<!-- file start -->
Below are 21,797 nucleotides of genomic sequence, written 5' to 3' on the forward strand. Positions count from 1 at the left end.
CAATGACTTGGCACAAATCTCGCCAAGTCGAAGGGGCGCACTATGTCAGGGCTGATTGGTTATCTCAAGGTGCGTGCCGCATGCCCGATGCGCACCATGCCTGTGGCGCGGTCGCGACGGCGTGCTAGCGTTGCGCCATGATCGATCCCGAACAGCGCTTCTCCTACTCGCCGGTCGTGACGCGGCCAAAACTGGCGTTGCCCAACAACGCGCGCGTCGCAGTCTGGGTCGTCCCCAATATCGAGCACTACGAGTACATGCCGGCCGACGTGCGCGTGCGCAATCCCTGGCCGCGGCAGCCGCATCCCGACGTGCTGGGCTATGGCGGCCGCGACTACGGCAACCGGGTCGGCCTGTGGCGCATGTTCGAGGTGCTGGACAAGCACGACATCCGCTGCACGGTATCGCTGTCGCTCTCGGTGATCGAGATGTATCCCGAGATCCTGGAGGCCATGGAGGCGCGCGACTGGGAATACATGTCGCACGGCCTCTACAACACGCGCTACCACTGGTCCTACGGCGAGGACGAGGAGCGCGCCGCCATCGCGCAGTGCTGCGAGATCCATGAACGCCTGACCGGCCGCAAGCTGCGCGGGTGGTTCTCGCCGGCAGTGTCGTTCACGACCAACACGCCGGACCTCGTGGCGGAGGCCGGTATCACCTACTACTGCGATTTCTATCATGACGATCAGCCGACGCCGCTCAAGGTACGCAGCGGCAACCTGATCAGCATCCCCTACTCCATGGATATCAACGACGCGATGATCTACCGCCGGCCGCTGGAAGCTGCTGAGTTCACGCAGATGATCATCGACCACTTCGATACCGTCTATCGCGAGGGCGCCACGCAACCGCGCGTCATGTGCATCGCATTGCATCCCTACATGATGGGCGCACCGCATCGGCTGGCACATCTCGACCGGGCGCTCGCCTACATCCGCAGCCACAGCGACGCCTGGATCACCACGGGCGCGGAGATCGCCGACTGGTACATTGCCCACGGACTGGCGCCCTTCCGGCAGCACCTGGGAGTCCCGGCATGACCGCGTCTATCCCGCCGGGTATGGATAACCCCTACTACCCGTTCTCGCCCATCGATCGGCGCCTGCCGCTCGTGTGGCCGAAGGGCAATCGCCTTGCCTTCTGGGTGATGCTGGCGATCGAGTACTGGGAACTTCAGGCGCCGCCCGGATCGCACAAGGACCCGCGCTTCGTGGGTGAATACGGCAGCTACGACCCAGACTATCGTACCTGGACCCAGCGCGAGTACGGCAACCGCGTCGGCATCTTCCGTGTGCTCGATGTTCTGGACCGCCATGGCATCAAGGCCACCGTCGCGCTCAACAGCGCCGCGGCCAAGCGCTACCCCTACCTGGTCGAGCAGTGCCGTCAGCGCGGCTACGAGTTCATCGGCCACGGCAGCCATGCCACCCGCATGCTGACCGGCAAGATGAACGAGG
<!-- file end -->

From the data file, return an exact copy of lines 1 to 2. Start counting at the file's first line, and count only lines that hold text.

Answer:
Below are 21,797 nucleotides of genomic sequence, written 5' to 3' on the forward strand. Positions count from 1 at the left end.
CAATGACTTGGCACAAATCTCGCCAAGTCGAAGGGGCGCACTATGTCAGGGCTGATTGGTTATCTCAAGGTGCGTGCCGCATGCCCGATGCGCACCATGCCTGTGGCGCGGTCGCGACGGCGTGCTAGCGTTGCGCCATGATCGATCCCGAACAGCGCTTCTCCTACTCGCCGGTCGTGACGCGGCCAAAACTGGCGTTGCCCAACAACGCGCGCGTCGCAGTCTGGGTCGTCCCCAATATCGAGCACTACGAGTACATGCCGGCCGACGTGCGCGTGCGCAATCCCTGGCCGCGGCAGCCGCATCCCGACGTGCTGGGCTATGGCGGCCGCGACTACGGCAACCGGGTCGGCCTGTGGCGCATGTTCGAGGTGCTGGACAAGCACGACATCCGCTGCACGGTATCGCTGTCGCTCTCGGTGATCGAGATGTATCCCGAGATCCTGGAGGCCATGGAGGCGCGCGACTGGGAATACATGTCGCACGGCCTCTACAACACGCGCTACCACTGGTCCTACGGCGAGGACGAGGAGCGCGCCGCCATCGCGCAGTGCTGCGAGATCCATGAACGCCTGACCGGCCGCAAGCTGCGCGGGTGGTTCTCGCCGGCAGTGTCGTTCACGACCAACACGCCGGACCTCGTGGCGGAGGCCGGTATCACCTACTACTGCGATTTCTATCATGACGATCAGCCGACGCCGCTCAAGGTACGCAGCGGCAACCTGATCAGCATCCCCTACTCCATGGATATCAACGACGCGATGATCTACCGCCGGCCGCTGGAAGCTGCTGAGTTCACGCAGATGATCATCGACCACTTCGATACCGTCTATCGCGAGGGCGCCACGCAACCGCGCGTCATGTGCATCGCATTGCATCCCTACATGATGGGCGCACCGCATCGGCTGGCACATCTCGACCGGGCGCTCGCCTACATCCGCAGCCACAGCGACGCCTGGATCACCACGGGCGCGGAGATCGCCGACTGGTACATTGCCCACGGACTGGCGCCCTTCCGGCAGCACCTGGGAGTCCCGGCATGACCGCGTCTATCCCGCCGGGTATGGATAACCCCTACTACCCGTTCTCGCCCATCGATCGGCGCCTGCCGCTCGTGTGGCCGAAGGGCAATCGCCTTGCCTTCTGGGTGATGCTGGCGATCGAGTACTGGGAACTTCAGGCGCCGCCCGGATCGCACAAGGACCCGCGCTTCGTGGGTGAATACGGCAGCTACGACCCAGACTATCGTACCTGGACCCAGCGCGAGTACGGCAACCGCGTCGGCATCTTCCGTGTGCTCGATGTTCTGGACCGCCATGGCATCAAGGCCACCGTCGCGCTCAACAGCGCCGCGGCCAAGCGCTACCCCTACCTGGTCGAGCAGTGCCGTCAGCGCGGCTACGAGTTCATCGGCCACGGCAGCCATGCCACCCGCATGCTGACCGGCAAGATGAACGAGG